Shui Hau tops the list as govt hands out $9m for Lantau conservation education

Shui Hau’s rich and fragile ecosystem has attracted the biggest share of funds under the government’s new Lantau environmental education scheme.

Two proposals, from WWF HK and the City University Chemistry Department, have together received HK$2.35 million under the Environmental Education & Community Action Projects funding scheme for Lantau conservation.

WWF Hong Kong received HK$1.59 million for its proposal to “promote preservation of the high ecological value of Shui Hau and to enrich ecological knowledge of intertidal mudflats.” It also proposes the creation of a code of conduct for clam diggers.

The City U team aims to “enhance public’s understanding of the ecological value of Shui Hau and human’s impacts on the ecology (especially Horseshoe Crabs).”

They are among nine projects to have attracted HK$9 million in funds, the government announced yesterday.

Other recipients include The Environmental Association, which received HK$1.56 million to help develop an augmented reality app and panoramic videos, and OIWA (Outlying Islands Women’s Association), which was awarded HK$1.3 million to run conservation education programmes for children and students.

The Environment & Conservation Fund Secretariat says it set up the Lantau fund to support the Sustainable Lantau Blueprint’s vision of balancing development and conservation.

It also earmarked another HK$10 million to education and community action conservation projects for South Lantau.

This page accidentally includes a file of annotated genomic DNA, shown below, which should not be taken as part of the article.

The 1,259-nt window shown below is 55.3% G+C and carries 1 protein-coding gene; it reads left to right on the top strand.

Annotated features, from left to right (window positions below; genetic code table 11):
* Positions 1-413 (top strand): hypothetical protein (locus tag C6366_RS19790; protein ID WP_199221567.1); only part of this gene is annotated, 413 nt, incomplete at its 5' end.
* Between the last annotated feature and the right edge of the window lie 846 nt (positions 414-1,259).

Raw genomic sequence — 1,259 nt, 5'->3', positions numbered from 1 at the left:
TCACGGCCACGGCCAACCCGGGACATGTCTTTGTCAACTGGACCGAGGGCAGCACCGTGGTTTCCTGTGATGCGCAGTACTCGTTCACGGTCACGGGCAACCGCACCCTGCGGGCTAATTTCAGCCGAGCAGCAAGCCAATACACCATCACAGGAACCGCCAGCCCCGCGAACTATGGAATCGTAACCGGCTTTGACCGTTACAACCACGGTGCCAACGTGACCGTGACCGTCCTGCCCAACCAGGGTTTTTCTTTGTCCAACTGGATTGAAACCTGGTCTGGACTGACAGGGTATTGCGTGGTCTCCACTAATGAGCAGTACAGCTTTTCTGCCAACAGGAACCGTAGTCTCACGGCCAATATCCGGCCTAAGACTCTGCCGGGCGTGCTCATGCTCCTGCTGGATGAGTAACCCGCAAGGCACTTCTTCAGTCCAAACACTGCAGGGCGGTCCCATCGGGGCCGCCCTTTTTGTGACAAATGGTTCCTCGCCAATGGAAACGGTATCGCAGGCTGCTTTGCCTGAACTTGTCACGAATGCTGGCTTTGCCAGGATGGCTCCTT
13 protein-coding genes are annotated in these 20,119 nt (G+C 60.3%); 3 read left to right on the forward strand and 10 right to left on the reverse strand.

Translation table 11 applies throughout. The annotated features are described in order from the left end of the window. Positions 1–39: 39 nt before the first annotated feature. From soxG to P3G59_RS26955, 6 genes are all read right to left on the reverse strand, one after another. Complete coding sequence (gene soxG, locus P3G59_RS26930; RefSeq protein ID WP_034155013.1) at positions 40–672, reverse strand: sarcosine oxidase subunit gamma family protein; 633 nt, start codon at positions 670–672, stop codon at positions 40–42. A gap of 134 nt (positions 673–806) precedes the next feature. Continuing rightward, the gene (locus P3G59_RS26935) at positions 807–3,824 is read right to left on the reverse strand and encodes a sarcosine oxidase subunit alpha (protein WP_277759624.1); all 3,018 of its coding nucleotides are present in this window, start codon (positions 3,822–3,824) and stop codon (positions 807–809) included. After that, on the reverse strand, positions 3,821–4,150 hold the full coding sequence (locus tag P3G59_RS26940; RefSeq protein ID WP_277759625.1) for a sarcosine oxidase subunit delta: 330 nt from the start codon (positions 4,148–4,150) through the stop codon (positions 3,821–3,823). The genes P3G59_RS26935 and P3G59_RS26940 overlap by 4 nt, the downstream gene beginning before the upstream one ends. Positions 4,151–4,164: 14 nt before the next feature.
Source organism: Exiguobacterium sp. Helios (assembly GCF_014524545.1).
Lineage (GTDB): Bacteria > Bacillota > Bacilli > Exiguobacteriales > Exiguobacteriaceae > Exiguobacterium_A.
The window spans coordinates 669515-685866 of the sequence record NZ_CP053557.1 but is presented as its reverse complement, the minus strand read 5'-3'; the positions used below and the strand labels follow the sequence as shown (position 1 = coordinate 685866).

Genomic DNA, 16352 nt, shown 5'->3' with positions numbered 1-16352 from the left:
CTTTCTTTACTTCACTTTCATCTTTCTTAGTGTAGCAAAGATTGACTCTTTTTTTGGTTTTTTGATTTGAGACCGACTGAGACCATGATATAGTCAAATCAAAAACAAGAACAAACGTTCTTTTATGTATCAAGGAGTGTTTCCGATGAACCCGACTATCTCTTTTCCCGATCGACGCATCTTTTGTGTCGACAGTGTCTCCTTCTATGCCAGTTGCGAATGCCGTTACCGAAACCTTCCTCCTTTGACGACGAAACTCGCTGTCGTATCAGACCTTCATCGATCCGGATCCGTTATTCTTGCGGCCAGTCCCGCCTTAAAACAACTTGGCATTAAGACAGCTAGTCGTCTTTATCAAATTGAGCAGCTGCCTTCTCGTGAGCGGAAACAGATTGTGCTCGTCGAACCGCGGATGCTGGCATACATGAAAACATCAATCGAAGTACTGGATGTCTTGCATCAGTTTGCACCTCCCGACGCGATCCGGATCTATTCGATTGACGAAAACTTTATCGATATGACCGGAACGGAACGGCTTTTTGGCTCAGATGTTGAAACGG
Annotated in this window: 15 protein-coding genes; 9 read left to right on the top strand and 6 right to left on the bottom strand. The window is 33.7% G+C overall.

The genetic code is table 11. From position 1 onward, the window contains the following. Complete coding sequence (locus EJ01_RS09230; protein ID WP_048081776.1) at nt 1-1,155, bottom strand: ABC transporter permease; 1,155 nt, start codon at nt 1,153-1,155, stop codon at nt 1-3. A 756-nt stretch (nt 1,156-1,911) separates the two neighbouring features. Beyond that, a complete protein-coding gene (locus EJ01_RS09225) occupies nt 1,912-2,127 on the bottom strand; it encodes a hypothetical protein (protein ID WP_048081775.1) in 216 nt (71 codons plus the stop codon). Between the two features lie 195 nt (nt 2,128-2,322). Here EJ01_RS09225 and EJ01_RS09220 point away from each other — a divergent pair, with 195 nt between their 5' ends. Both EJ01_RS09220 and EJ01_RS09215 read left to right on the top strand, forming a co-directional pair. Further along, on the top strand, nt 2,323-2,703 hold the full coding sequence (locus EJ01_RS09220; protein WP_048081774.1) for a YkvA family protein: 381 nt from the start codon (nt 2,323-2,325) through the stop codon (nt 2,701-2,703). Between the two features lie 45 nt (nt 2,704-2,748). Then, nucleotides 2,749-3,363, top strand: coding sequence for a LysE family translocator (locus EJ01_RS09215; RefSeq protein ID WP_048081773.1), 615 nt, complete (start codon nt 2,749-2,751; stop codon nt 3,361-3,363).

The full list of funded projects:

1 Comment on Shui Hau tops the list as govt hands out $9m for Lantau conservation education

  1. Ian Findley // April 30, 2018 at 2:23 am // Reply

    Lovely to see Shui Hau being saved. I remember in the 1980’s campaigning to stop a proposed movement of Erskine Barracks from the NT to Shui Hau. As understood it, at the time, It was a political move in light of 1997 being close. I teamed up with a great journalist from the SCMP to protest against the construction of a huge bridge accross the small valley between the road and the country park that was currently under construction by the Gurkhas.
    I believe our first expose was a Sunday SCMP front page headline ‘ Army bulldozes it’s way into Lantau country park. The following week we both were given to understand that we should cease from all comments on this matter. Nevertheless the bridge I understand still remains but no army barracks were ever constructed.
    Long may it be so on this fantastic part of South Lantau’s coastline.

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